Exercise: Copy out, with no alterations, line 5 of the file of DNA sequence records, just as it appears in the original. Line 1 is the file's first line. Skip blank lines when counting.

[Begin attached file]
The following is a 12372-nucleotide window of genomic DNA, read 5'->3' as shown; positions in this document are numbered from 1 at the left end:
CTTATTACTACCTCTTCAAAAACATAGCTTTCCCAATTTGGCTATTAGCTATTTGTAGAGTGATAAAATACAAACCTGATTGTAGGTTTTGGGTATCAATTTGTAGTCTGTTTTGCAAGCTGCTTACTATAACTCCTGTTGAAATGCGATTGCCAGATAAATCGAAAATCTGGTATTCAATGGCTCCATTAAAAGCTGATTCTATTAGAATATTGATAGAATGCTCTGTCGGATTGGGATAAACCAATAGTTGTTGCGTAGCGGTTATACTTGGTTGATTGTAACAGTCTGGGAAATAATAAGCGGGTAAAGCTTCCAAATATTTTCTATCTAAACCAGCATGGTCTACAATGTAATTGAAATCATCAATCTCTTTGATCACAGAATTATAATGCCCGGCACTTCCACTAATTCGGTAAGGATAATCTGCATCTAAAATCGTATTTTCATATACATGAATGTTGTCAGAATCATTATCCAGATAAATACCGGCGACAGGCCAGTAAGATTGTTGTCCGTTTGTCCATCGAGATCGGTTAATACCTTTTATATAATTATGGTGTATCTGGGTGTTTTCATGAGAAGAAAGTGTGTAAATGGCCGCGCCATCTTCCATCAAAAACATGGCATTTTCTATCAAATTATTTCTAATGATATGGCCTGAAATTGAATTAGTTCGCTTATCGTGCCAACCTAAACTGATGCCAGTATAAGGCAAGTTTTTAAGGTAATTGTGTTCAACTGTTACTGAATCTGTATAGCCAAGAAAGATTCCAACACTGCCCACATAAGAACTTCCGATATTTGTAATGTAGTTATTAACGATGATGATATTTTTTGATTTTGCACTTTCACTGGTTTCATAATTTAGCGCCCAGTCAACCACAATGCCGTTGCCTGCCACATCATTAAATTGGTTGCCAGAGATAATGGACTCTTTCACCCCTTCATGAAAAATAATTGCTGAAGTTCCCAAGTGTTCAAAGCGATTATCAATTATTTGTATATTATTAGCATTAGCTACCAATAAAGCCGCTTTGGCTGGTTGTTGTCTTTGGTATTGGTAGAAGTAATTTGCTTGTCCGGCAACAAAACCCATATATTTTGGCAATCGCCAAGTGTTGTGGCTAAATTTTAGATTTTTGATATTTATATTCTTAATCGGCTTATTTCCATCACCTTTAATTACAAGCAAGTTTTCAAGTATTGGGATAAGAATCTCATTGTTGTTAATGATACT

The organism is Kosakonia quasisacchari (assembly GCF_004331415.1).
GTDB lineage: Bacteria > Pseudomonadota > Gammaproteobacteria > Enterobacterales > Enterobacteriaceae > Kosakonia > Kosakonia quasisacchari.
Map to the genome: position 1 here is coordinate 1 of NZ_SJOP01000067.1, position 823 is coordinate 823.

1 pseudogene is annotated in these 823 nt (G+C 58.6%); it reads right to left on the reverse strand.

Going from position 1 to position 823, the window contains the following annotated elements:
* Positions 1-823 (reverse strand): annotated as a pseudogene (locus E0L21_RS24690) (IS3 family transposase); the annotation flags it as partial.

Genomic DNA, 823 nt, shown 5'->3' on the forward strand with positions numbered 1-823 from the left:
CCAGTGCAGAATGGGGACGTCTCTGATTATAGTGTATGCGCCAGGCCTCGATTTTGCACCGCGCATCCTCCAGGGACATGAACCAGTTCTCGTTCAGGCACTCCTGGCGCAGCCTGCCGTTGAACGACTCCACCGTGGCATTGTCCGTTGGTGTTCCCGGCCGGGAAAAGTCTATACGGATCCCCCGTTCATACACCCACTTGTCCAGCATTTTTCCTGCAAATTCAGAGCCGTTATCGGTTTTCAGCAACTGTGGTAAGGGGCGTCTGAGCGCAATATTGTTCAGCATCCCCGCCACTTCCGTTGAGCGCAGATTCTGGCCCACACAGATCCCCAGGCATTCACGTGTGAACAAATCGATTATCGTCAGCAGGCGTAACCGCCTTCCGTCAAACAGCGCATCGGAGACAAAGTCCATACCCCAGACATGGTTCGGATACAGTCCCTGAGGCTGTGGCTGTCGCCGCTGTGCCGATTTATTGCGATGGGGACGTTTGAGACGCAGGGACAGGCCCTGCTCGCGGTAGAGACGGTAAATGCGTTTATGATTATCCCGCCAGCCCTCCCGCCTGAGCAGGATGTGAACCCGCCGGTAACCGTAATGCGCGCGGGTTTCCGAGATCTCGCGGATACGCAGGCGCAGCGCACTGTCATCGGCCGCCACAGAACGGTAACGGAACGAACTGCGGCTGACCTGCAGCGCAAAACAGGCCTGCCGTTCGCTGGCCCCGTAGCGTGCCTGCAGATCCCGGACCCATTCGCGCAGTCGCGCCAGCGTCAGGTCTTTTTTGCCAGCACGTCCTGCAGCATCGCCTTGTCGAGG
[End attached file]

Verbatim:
Map to the genome: position 1 here is coordinate 1 of NZ_SJOP01000067.1, position 823 is coordinate 823.